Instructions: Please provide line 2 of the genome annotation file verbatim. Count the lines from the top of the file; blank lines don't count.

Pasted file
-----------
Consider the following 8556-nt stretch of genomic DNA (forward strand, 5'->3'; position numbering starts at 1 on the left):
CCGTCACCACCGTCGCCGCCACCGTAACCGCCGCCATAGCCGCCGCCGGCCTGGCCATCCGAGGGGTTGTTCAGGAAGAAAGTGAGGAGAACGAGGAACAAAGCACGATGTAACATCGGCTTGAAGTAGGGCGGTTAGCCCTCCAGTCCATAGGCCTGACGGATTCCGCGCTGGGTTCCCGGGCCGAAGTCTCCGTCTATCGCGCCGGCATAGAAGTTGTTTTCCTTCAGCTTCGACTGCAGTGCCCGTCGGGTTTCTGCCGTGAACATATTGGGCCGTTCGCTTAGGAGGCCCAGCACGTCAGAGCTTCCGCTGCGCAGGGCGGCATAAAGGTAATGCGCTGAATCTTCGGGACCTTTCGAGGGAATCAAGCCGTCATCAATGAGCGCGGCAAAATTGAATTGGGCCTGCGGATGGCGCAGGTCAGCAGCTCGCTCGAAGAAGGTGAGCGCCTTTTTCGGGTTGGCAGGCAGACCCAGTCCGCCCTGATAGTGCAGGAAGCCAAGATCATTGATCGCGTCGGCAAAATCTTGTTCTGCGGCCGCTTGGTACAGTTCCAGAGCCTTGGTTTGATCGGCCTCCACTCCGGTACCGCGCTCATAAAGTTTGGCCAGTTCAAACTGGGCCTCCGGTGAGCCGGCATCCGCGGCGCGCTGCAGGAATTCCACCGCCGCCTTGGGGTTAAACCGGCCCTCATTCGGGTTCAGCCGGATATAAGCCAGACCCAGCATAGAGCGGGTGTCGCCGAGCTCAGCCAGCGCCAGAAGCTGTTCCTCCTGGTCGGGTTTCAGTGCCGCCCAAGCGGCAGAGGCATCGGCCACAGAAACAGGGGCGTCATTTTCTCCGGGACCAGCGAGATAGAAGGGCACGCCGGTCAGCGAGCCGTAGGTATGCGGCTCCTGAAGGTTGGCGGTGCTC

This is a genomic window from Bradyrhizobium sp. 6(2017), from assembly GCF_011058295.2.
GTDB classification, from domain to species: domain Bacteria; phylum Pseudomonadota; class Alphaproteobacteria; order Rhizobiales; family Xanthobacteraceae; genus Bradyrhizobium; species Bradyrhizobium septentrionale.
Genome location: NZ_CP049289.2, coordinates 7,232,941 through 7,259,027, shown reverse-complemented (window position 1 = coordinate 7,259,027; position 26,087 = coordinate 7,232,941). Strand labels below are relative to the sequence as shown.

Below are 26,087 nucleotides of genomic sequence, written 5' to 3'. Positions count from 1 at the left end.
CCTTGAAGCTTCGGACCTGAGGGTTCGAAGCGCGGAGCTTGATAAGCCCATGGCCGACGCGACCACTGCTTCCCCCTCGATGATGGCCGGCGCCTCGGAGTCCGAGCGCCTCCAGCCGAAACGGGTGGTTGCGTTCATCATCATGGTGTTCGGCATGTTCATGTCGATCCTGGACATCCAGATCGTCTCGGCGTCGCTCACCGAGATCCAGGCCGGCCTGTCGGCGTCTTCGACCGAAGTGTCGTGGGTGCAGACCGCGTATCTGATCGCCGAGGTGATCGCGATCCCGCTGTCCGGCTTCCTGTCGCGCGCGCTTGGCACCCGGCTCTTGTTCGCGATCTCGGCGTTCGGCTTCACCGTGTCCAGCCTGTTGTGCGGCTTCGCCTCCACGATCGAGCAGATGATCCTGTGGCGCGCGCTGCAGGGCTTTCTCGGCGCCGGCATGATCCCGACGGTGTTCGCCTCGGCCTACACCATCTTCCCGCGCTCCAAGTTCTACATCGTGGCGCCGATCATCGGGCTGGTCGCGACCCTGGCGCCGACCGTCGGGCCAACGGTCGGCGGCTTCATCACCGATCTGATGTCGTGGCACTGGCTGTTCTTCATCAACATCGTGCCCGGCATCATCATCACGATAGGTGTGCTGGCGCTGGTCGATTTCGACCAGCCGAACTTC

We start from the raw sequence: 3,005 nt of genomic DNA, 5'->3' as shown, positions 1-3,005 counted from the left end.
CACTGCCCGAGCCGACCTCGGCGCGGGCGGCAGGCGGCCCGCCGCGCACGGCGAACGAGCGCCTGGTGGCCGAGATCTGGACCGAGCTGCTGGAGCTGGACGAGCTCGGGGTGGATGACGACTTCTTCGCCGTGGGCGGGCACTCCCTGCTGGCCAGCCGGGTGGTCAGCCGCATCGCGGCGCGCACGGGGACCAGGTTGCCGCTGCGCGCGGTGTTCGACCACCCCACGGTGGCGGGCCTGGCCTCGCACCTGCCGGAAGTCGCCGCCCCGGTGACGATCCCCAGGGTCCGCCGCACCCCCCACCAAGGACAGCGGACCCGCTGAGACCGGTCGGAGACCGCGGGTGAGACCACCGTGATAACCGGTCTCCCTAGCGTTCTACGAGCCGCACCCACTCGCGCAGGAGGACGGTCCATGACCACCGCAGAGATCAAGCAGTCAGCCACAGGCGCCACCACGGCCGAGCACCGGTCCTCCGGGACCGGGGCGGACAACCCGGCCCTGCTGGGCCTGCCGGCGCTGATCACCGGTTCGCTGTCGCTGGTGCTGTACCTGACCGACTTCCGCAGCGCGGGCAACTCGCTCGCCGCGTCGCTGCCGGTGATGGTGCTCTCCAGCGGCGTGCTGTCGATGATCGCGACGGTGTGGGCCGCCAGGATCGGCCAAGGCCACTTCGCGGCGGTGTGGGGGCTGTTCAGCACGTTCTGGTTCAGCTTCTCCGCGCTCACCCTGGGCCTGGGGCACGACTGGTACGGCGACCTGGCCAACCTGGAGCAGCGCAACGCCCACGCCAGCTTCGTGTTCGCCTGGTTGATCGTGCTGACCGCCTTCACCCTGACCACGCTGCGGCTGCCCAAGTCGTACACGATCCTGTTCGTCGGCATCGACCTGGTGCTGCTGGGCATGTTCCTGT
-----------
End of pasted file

CCGTCACCACCGTCGCCGCCACCGTAACCGCCGCCATAGCCGCCGCCGGCCTGGCCATCCGAGGGGTTGTTCAGGAAGAAAGTGAGGAGAACGAGGAACAAAGCACGATGTAACATCGGCTTGAAGTAGGGCGGTTAGCCCTCCAGTCCATAGGCCTGACGGATTCCGCGCTGGGTTCCCGGGCCGAAGTCTCCGTCTATCGCGCCGGCATAGAAGTTGTTTTCCTTCAGCTTCGACTGCAGTGCCCGTCGGGTTTCTGCCGTGAACATATTGGGCCGTTCGCTTAGGAGGCCCAGCACGTCAGAGCTTCCGCTGCGCAGGGCGGCATAAAGGTAATGCGCTGAATCTTCGGGACCTTTCGAGGGAATCAAGCCGTCATCAATGAGCGCGGCAAAATTGAATTGGGCCTGCGGATGGCGCAGGTCAGCAGCTCGCTCGAAGAAGGTGAGCGCCTTTTTCGGGTTGGCAGGCAGACCCAGTCCGCCCTGATAGTGCAGGAAGCCAAGATCATTGATCGCGTCGGCAAAATCTTGTTCTGCGGCCGCTTGGTACAGTTCCAGAGCCTTGGTTTGATCGGCCTCCACTCCGGTACCGCGCTCATAAAGTTTGGCCAGTTCAAACTGGGCCTCCGGTGAGCCGGCATCCGCGGCGCGCTGCAGGAATTCCACCGCCGCCTTGGGGTTAAACCGGCCCTCATTCGGGTTCAGCCGGATATAAGCCAGACCCAGCATAGAGCGGGTGTCGCCGAGCTCAGCCAGCGCCAGAAGCTGTTCCTCCTGGTCGGGTTTCAGTGCCGCCCAAGCGGCAGAGGCATCGGCCACAGAAACAGGGGCGTCATTTTCTCCGGGACCAGCGAGATAGAAGGGCACGCCGGTCAGCGAGCCGTAGGTATGCGGCTCCTGAAGGTTGGCGGTGCTC